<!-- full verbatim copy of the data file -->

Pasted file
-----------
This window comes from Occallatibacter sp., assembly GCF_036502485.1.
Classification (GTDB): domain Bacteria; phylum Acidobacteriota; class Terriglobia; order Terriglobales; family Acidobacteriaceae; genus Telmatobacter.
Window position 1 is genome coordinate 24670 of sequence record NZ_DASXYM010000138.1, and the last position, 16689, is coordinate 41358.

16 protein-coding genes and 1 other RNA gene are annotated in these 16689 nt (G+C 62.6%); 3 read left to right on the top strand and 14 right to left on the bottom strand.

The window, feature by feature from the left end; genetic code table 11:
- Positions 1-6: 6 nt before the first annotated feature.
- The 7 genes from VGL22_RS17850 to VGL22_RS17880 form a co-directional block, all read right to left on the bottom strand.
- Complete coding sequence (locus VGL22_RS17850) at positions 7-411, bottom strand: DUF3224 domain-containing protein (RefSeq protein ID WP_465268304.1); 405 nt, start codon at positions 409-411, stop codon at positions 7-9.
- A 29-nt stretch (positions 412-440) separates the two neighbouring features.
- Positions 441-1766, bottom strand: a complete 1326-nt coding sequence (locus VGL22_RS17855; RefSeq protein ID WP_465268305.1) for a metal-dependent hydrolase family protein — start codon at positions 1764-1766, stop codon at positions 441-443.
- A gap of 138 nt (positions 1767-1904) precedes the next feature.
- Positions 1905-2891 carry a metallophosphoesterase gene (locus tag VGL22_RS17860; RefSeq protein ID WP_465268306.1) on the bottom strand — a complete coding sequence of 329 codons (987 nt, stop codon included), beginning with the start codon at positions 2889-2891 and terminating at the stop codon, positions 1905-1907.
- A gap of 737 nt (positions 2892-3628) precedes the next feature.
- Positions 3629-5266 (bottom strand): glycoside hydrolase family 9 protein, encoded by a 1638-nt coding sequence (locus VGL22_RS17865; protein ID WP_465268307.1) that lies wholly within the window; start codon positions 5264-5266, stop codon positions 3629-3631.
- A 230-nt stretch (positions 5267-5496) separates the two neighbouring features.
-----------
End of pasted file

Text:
This window comes from Occallatibacter sp., assembly GCF_036502485.1.
Classification (GTDB): domain Bacteria; phylum Acidobacteriota; class Terriglobia; order Terriglobales; family Acidobacteriaceae; genus Telmatobacter.
Window position 1 is genome coordinate 24670 of sequence record NZ_DASXYM010000138.1, and the last position, 16689, is coordinate 41358.

16 protein-coding genes and 1 other RNA gene are annotated in these 16689 nt (G+C 62.6%); 3 read left to right on the top strand and 14 right to left on the bottom strand.

The window, feature by feature from the left end; genetic code table 11:
- Positions 1-6: 6 nt before the first annotated feature.
- The 7 genes from VGL22_RS17850 to VGL22_RS17880 form a co-directional block, all read right to left on the bottom strand.
- Complete coding sequence (locus VGL22_RS17850) at positions 7-411, bottom strand: DUF3224 domain-containing protein (RefSeq protein ID WP_465268304.1); 405 nt, start codon at positions 409-411, stop codon at positions 7-9.
- A 29-nt stretch (positions 412-440) separates the two neighbouring features.
- Positions 441-1766, bottom strand: a complete 1326-nt coding sequence (locus VGL22_RS17855; RefSeq protein ID WP_465268305.1) for a metal-dependent hydrolase family protein — start codon at positions 1764-1766, stop codon at positions 441-443.
- A gap of 138 nt (positions 1767-1904) precedes the next feature.
- Positions 1905-2891 carry a metallophosphoesterase gene (locus tag VGL22_RS17860; RefSeq protein ID WP_465268306.1) on the bottom strand — a complete coding sequence of 329 codons (987 nt, stop codon included), beginning with the start codon at positions 2889-2891 and terminating at the stop codon, positions 1905-1907.
- A gap of 737 nt (positions 2892-3628) precedes the next feature.
- Positions 3629-5266 (bottom strand): glycoside hydrolase family 9 protein, encoded by a 1638-nt coding sequence (locus VGL22_RS17865; protein ID WP_465268307.1) that lies wholly within the window; start codon positions 5264-5266, stop codon positions 3629-3631.
- A 230-nt stretch (positions 5267-5496) separates the two neighbouring features.